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Qualcomm Stadium
Qualcomm Stadium

How many dollars are San Diegans willing to surrender to developers of a new stadium for professional soccer and San Diego State University, biding its time for the lucrative opportunity to hike the price of admission to its football games?

As SDSU athletic director J.D. Wicker takes to the Union-Tribune to ramp up hype for a controversial new 30,000-seat Mission Valley stadium and development project, that question is filling the corridors of power at city hall, fueled by word that a take-no-prisoners, high-stakes lobbyist from Los Angeles is running the plays.

J.D. Wicker

“With 30,000, it’s going to create a great environment,” Wicker is quoted by U-T sports writer Kevin Acee as saying of the project in a piece posted February 6.

"You’re going to have to buy season tickets if you want to get into the building.”

The story adds that taxpayer-funded SDSU "would finance through bonds" a $100 million payment to FS Investors, would-be developer of the complex that is part of a much bigger scheme to grab control of the publicly owned 165-acre Qualcomm site for a massive real estate development coupled with a Major League Soccer venue.

"Yes, of course this is about making more money," says the U-T write-up of the university’s motives. "It really isn’t a question of if, just how much."

Enter the giant national law firm of Latham & Watkins, which has built a major part of its business, critics say, out of cooking up ways to get around environmental and financial safeguards for mammoth, taxpayer-financed sports projects backed by multibillion-dollar Wall Street behemoths.

Campaign disclosure records show Latham got a total of $83,064 from a political fund set up by the NFL team then known as the San Diego Chargers to mastermind the ultimately failed ballot measure that would have diverted hotel tax funds to pay for a $1.8 billion downtown stadium.

George Mihlsten

Before that campaign was launched in 2016, Latham partner George Mihlsten announced in 2015 that a plan favored by GOP mayor Kevin Faulconer and his city-council allies to build a new Chargers stadium in Mission Valley was "doomed to face years of litigation," as reported by Sports Business Daily.

A longtime denizen of L.A.'s world of influence-peddlers and political maneuvers, Mihlsten was named one of the city's top ten power brokers, the Wall Street Journal has reported.

"We've historically gotten a lot of work on NFL transactions, having represented the NFL and [worked on] other proposals to actually develop a stadium in the Los Angeles area," Mihlsten told Law360.com in July 2015.

Another key Latham client has been the United States Soccer Federation, which last year was challenged by female players, alleging they had been discriminated against when it came to pay.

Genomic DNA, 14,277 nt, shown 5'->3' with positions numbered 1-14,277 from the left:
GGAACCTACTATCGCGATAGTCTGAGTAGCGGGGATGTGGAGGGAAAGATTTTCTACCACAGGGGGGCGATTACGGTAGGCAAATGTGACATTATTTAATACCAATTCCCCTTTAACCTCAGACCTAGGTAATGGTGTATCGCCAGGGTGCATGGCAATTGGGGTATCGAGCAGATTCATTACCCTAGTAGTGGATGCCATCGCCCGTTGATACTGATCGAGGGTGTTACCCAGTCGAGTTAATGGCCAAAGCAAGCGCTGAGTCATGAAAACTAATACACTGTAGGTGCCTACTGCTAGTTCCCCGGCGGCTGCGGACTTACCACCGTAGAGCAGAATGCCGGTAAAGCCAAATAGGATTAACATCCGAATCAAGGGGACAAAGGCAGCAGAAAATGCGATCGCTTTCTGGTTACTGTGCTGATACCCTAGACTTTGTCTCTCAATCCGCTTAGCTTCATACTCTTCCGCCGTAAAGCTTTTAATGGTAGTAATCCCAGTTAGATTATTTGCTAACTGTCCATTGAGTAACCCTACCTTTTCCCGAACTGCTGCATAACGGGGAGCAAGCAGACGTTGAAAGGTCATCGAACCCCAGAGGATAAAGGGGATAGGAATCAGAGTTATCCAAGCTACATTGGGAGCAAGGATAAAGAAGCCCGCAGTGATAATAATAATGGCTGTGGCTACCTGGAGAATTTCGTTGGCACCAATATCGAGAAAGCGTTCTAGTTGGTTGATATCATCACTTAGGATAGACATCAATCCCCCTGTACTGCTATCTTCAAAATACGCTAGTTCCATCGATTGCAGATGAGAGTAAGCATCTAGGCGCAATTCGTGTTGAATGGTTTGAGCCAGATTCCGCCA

Kathryn H. Ruemmler

"Any differences in the compensation," said Latham lawyer Kathryn H. Ruemmler, "are driven by factors other than gender." The bitter dispute was covered by 60 Minutes in November.

Ruemmler, a former White House counsel, also lent a hand to U.S. Soccer's July 2015 response to an investigation into widespread corruption in world soccer.

"I was aware of some level of discomfort," said chief executive Dan Flynn, who was counseled by Ruemmler before answering questions from a senate committee regarding how much he knew and when he knew it before the scandal broke.

"But it was all a general feeling. So, I had no hard evidence and we wanted to continue to participate in trying to influence [the Fédération Internationale de Football Association] as one of 209 members."

Now, insiders say, Latham has been retained to come up with a strategy for FS Investors and sell it to San Diego city hall for what is expected to be a giant financial windfall to the developers.

According to a January 19 disclosure filing with the city clerk's office, Latham has been retained by FS to seek city "support for entitlement and repurposing of the Qualcomm Stadium site for mixed use development."

The firm appears well positioned to gain entry to city council and mayoral offices, its employees having given Faulconer a total of $14,200 in campaign contributions since 2009. The mayor has already endorsed the redevelopment plan after meeting repeatedly behind closed doors over the past year with promoters.

Termed-out Democratic city councilman David Alvarez, who has announced a race for a supervisorial seat, has received $10,150 from Latham staffers, and newly elected city attorney Mara Elliott, a politically ambitious Democrat who likely will have a big say about the city's legal position regarding the FS proposal, got $2487 in Latham employee money for her 2016 campaign.

Scott Sherman, who has been touting the Mission Valley site for intensive development, got $2050, and fellow Republican Lorie Zapf took in $1400.